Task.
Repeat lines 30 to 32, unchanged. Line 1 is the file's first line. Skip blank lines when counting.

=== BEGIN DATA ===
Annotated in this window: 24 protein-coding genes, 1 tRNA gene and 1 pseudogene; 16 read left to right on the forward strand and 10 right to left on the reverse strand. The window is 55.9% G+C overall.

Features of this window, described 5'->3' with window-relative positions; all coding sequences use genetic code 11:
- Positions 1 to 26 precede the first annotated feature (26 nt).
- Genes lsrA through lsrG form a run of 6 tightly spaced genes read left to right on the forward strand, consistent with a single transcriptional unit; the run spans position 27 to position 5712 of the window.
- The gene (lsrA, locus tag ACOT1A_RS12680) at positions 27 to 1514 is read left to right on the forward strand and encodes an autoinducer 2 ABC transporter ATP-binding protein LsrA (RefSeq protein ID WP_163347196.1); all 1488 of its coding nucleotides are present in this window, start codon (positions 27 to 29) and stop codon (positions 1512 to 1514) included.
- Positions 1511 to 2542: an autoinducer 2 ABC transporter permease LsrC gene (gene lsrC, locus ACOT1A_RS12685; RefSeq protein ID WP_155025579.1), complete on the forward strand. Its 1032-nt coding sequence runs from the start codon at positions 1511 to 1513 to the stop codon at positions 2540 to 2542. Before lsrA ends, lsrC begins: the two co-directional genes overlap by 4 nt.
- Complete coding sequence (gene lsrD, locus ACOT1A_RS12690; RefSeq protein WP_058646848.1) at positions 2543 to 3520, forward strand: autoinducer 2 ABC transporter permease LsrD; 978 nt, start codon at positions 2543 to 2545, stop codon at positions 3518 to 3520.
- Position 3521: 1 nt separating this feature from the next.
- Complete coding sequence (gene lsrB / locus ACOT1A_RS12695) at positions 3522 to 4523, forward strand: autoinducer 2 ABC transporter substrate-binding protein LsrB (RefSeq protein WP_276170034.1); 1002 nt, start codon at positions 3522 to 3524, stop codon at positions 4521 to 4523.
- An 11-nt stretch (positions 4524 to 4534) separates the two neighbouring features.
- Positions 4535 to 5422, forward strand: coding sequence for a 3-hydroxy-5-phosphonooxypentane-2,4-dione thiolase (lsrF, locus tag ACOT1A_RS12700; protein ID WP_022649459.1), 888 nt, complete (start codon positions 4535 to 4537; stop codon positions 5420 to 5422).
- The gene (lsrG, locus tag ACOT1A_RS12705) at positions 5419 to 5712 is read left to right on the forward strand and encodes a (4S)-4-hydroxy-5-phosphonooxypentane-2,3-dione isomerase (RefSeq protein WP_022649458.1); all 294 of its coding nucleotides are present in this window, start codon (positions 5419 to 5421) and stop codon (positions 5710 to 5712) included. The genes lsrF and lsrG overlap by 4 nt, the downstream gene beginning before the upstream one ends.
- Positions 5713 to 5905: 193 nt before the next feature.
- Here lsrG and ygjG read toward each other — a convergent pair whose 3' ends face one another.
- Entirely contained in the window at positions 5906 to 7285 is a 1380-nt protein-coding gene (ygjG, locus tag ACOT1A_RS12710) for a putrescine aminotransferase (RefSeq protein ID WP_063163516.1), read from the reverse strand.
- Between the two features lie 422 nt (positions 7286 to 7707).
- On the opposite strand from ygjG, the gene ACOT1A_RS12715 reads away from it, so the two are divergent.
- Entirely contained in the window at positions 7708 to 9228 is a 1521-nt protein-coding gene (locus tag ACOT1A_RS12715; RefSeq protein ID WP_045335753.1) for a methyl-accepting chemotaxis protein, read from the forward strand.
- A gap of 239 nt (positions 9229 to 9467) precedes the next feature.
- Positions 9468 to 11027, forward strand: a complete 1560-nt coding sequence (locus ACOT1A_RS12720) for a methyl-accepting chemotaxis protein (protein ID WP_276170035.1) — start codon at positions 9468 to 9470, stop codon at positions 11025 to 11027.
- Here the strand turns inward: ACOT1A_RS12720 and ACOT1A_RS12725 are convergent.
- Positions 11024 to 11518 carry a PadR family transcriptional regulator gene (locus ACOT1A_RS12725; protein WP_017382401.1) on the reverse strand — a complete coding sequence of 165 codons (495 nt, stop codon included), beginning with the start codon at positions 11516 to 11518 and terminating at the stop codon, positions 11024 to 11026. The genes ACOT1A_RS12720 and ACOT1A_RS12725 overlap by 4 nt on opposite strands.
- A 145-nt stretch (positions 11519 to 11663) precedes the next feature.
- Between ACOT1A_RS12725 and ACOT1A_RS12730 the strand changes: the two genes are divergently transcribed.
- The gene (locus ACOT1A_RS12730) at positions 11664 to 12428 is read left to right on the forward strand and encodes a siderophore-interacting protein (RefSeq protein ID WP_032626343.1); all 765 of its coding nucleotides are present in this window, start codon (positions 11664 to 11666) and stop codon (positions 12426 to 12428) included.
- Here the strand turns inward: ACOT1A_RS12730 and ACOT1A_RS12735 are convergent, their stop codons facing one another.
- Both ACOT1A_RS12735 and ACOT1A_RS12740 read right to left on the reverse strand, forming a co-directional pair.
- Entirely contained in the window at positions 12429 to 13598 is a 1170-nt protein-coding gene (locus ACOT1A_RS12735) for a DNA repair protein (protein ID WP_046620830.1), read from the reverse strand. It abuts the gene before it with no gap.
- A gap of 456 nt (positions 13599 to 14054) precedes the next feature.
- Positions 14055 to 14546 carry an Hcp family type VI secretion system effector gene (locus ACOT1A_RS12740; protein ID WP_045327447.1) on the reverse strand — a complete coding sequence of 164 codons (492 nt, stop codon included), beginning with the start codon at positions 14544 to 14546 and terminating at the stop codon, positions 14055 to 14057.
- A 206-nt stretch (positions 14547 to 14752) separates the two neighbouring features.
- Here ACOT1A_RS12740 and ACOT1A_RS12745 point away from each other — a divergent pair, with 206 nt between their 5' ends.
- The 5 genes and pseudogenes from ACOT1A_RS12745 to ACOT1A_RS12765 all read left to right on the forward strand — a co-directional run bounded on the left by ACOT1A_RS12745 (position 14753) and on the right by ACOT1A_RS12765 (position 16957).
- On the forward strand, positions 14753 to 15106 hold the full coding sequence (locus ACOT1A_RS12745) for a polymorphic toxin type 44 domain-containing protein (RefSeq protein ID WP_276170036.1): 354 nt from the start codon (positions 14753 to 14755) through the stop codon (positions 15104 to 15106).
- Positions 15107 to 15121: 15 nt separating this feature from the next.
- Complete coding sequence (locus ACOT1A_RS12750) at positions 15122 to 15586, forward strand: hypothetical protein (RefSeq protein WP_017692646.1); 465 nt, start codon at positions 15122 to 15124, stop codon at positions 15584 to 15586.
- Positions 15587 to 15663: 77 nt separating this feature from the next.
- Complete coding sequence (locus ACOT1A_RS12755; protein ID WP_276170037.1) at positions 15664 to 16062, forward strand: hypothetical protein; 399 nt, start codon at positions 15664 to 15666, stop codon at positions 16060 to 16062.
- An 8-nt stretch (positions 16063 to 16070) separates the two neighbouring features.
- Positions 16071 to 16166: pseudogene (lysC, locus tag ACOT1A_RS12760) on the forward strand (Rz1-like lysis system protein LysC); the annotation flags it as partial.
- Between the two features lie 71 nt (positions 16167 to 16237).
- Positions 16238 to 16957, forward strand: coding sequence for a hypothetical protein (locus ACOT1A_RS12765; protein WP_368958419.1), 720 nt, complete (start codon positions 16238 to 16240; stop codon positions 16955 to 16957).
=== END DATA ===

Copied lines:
- Positions 14055 to 14546 carry an Hcp family type VI secretion system effector gene (locus ACOT1A_RS12740; protein ID WP_045327447.1) on the reverse strand — a complete coding sequence of 164 codons (492 nt, stop codon included), beginning with the start codon at positions 14544 to 14546 and terminating at the stop codon, positions 14055 to 14057.
- A 206-nt stretch (positions 14547 to 14752) separates the two neighbouring features.
- Here ACOT1A_RS12740 and ACOT1A_RS12745 point away from each other — a divergent pair, with 206 nt between their 5' ends.